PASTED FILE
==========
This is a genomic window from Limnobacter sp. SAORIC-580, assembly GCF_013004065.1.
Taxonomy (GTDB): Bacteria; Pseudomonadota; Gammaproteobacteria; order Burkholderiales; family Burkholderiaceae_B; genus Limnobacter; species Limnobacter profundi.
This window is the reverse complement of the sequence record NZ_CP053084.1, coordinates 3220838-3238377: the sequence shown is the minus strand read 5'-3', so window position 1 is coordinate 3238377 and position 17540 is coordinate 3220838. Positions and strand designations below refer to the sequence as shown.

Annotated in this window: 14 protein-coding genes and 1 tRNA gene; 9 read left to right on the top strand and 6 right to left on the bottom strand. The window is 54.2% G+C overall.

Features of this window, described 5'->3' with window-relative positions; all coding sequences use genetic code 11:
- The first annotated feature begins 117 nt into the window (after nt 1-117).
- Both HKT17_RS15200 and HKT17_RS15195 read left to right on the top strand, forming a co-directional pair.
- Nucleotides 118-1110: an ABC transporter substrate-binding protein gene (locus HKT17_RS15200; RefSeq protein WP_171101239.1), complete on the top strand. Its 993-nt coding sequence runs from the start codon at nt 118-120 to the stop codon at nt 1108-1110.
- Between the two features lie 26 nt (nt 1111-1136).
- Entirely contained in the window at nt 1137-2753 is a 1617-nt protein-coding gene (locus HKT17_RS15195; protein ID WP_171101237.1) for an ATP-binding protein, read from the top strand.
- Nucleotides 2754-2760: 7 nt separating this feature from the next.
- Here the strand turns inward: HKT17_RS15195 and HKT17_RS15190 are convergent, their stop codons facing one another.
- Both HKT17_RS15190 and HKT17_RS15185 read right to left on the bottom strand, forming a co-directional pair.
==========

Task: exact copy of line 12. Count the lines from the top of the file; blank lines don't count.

- Here the strand turns inward: HKT17_RS15195 and HKT17_RS15190 are convergent, their stop codons facing one another.